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“Choppy recovery” or double dip?

There are too many warning signs for the coalition to dismiss fears of another downturn.

As expected, the Bank of England has cut its growth forecast for next year from 3.4 per cent to a more realistic 2.5 per cent. The Bank didn't comment on the increasing possibility of a double-dip recession, but its quarterly inflation report this morning makes it clear that the remarkable growth of the past quarter (1.1 per cent) won't be sustained.

Here's the key passage, on what Mervyn King said would be a "choppy recovery":

GDP growth is likely to slow in Q3. In part, that is because Q2 growth was erratically strong. But there are also signs that underlying growth may be weakening. Business confidence has fallen across a range of surveys and the CIPS/Markit business activity indices fell back across all sectors in July.

But, if we're to believe the Telegraph's Ben Brogan, George Osborne is relaxed about the state of the economy. Brogan writes:

The prospect of a double dip -- specifically a return to recession -- is dismissed as unlikely. The Chancellor, who returns next week to take the reins while the Prime Minister is on holiday, sees signs of recovery building in the UK and in Europe. He reckons attempts to create a new narrative of an economy once again on the slide is a operation run by the left and its chums and driven by the likes of Ed Balls (the Tories pray that whichever of the Milibands ends up as leader will make him shadow chancellor).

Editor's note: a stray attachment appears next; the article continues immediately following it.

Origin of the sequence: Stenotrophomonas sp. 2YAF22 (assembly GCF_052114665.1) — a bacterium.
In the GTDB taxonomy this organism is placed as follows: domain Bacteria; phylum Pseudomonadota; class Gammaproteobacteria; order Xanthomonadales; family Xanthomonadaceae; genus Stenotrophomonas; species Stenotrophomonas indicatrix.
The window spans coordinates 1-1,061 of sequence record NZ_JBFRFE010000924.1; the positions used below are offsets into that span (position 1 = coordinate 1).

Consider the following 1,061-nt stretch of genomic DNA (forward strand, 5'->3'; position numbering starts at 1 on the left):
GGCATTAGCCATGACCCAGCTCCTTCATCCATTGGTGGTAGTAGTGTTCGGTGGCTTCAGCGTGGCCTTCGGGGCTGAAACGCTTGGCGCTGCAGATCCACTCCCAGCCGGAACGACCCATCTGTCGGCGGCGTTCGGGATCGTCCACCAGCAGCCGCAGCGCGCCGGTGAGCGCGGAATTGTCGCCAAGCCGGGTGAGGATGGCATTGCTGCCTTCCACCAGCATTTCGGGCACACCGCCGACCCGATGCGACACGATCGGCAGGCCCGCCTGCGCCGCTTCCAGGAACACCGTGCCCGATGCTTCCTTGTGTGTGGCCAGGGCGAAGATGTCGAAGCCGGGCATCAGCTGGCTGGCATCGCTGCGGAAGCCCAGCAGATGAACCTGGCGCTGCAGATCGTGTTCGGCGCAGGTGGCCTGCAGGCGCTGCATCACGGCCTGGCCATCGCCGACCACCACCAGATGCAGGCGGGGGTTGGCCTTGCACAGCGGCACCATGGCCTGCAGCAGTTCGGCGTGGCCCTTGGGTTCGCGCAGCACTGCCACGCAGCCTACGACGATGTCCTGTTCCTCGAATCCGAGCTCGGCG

But lower consumer spending, falling house prices and weaker-than-expected recovery in the US are all good reasons for him to avoid being so sanguine.

This morning's employment figures are encouraging, but the real test will come once the VAT rise and those 25 per cent cuts kick in. Is the private sector strong enough to sustain the recovery through the cuts? The reputation of the coalition depends on it.